Field Occurrence and Petrographic Characteristics of Tertiary Volcanic Rocks and Associated Intrusions in and around Taiz City, Yemen

Al-Qadhi Abdul-Aleam Ahmed A.D., Janardhana M.R., Prakash Narasimha K.N.


Geologic and petrographic studies of Tertiary volcanic rocks and their intrusive bodies such as plutons, dykes and sills were carried out in and around Taiz city, Yemen with an aim to document their field occurrence and distribution as well as to study their mineralogical composition. This has an important bearing on the town planning in the city of Taiz as the existing buildings are collapsing due to the foundation problems. Studies on 110 exposures, carefully selected after field traverses revealed that the Tertiary rocks in the study region are mainly represented by typical bimodal mafic-felsic associations in the form of flows, plutons and dykes. Tertiary volcanic flows are characterized by alternating sequences of basic and felsic rocks and varicoloured volcaniclastic deposits which were all extruded and fed from fracturing and fissuring in the old rocks through which magma emerged in successive pulses, flooding the surrounding region. The basic flows (Tb1, Tb2 and Tb3) consist of jointed/massive basaltic rocks and volcaniclastic deposits while the felsic flows (Tr1 and Tr2) are comprised of jointed/massive rhyolite/dacite rocks and also varicoloured felsic volcaniclastic deposits. All these rocks show wide variations in their geological and petrographical characteristics such as colour, texture, heterogeneity, macro/microfractures, weathering/alteration, thickness, horizontal attitude, and intercalation with volcaniclastic deposits, repetition with depth in both vertical and horizontal directions. Volcaniclastic deposits are also characterized with great diversity in their types, colours, textural features, thicknesses, grain sizes, matrices, and degree of roundness of rock fragments and alternating and/or interlocking as well as intercalation laterally and vertically with basalt/rhyolite lava rocks. Volcaniclastic rocks were classified for the first time in the study area based on their particle sizes into different types. They range from strong, compact, welded rocks to weak, altered soils. The younger Sabir granitic pluton is represented by alkaline or peralkaline granites that are white to greyish white coloured massive, medium to coarse-grained, grading up to granite porphyry. Petrographic examinations of 52 thin sections representing the samples of basaltic lava flows, rhyolitic/dacite lava flows and younger intrusives under polarizing microscope have been carried to study their mineralogy. The dominant minerals in basaltic rocks are plagioclase, augite and olivine whereas rhyolitic rocks contain quartz, orthoclase and biotite. The main mineral constituents of younger granitic rocks are k-feldspar, quartz, hornblende and biotite. The mafic and felsic dykes almost resemble basalts and rhyolites/dacites respectively in their petrographical characteristics. XRD technique used for characterizing the minerals of volcanic soils revealed the presence of clay minerals namely montmorillonite and kaolinite as the major mineral phase in most of the samples whereas mica group of minerals such as muscovite, vermiculite and chlorite are present in minor amounts, in addition to talc, feldspar, calcite and halloysite.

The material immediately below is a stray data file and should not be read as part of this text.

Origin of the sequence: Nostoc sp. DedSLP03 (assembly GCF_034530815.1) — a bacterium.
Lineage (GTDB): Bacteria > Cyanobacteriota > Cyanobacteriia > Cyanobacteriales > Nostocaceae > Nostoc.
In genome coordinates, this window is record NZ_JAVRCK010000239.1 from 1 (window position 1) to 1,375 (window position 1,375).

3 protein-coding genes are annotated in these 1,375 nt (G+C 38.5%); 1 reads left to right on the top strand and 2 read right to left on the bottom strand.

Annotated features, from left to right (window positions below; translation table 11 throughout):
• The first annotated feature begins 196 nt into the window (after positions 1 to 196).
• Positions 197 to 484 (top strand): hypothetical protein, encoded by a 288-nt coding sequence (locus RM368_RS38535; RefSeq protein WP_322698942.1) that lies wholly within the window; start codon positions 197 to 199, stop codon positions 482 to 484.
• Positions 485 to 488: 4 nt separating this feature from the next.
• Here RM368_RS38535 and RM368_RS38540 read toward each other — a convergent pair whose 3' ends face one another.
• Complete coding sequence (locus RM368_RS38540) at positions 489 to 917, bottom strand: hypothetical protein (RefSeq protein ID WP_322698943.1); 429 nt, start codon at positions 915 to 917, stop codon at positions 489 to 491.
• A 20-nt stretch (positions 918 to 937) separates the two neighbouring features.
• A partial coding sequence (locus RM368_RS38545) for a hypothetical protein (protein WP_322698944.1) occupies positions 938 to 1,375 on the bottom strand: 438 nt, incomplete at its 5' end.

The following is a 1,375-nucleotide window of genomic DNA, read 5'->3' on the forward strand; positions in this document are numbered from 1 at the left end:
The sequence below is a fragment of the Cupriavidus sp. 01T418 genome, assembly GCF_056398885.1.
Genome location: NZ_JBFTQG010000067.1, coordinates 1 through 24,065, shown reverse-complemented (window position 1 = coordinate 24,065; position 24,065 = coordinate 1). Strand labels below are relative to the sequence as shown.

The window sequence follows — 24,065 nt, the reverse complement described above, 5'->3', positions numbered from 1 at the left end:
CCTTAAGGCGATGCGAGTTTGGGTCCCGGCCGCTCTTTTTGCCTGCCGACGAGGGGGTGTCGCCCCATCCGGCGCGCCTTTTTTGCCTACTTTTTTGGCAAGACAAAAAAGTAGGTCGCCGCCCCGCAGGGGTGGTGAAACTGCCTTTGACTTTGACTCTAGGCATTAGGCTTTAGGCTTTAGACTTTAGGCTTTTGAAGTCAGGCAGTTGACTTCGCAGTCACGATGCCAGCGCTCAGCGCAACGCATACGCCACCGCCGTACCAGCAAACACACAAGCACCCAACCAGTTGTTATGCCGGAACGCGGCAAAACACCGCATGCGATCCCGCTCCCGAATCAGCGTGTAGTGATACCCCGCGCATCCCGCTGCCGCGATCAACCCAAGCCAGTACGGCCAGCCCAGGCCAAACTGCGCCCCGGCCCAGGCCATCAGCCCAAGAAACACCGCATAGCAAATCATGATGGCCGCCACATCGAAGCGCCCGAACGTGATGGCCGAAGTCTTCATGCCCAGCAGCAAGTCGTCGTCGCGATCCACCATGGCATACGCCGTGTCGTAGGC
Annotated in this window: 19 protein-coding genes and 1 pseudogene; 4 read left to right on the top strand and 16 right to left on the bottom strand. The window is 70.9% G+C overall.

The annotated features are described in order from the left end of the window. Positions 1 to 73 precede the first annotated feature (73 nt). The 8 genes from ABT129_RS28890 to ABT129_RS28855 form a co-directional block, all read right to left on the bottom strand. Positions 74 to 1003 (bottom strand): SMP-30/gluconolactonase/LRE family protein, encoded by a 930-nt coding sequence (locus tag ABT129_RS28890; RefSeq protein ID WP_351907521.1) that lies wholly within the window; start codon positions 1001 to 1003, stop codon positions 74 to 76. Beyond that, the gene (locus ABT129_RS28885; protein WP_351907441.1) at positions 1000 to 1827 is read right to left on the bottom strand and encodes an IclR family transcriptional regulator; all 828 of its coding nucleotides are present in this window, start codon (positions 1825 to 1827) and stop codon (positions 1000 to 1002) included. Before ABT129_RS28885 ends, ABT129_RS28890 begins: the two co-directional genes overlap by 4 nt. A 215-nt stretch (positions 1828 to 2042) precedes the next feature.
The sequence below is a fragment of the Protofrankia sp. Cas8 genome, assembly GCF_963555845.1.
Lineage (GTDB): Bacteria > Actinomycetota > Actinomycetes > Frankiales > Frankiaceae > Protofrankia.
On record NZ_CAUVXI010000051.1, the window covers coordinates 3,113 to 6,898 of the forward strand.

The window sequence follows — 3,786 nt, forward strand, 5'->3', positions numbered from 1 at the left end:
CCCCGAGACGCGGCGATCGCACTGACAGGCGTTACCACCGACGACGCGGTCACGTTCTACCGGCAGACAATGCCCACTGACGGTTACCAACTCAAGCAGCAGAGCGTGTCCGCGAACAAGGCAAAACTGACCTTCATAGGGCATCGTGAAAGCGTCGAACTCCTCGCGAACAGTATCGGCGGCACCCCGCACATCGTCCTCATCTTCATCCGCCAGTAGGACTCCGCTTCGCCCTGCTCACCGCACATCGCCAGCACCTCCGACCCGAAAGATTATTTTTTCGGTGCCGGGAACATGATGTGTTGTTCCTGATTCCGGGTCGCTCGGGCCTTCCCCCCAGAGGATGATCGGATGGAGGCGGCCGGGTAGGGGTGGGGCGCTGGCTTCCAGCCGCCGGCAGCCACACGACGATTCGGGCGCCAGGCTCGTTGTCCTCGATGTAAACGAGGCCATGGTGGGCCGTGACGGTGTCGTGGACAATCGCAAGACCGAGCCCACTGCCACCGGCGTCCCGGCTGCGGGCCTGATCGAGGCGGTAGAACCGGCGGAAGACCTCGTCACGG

Taiz City in Yemen; Tertiary bi-modal Lava Flows; Volcaniclastic Characteristics; Colonnade Columnar Structures; Sabir Granite

Full Text: PDF


  • There are currently no refbacks.

Creative Commons License
This work is licensed under a Creative Commons Attribution 3.0 License.

*2016 Journal Impact Factor was established by dividing the number of articles published in 2014 and 2015 with the number of times they are cited in 2016 based on Google Scholar, Google Search and the Microsoft Academic Search. If ‘A’ is the total number of articles published in 2014 and 2015, and ‘B’ is the number of times these articles were cited in indexed publications during 2016 then, journal impact factor = A/B. To know More: (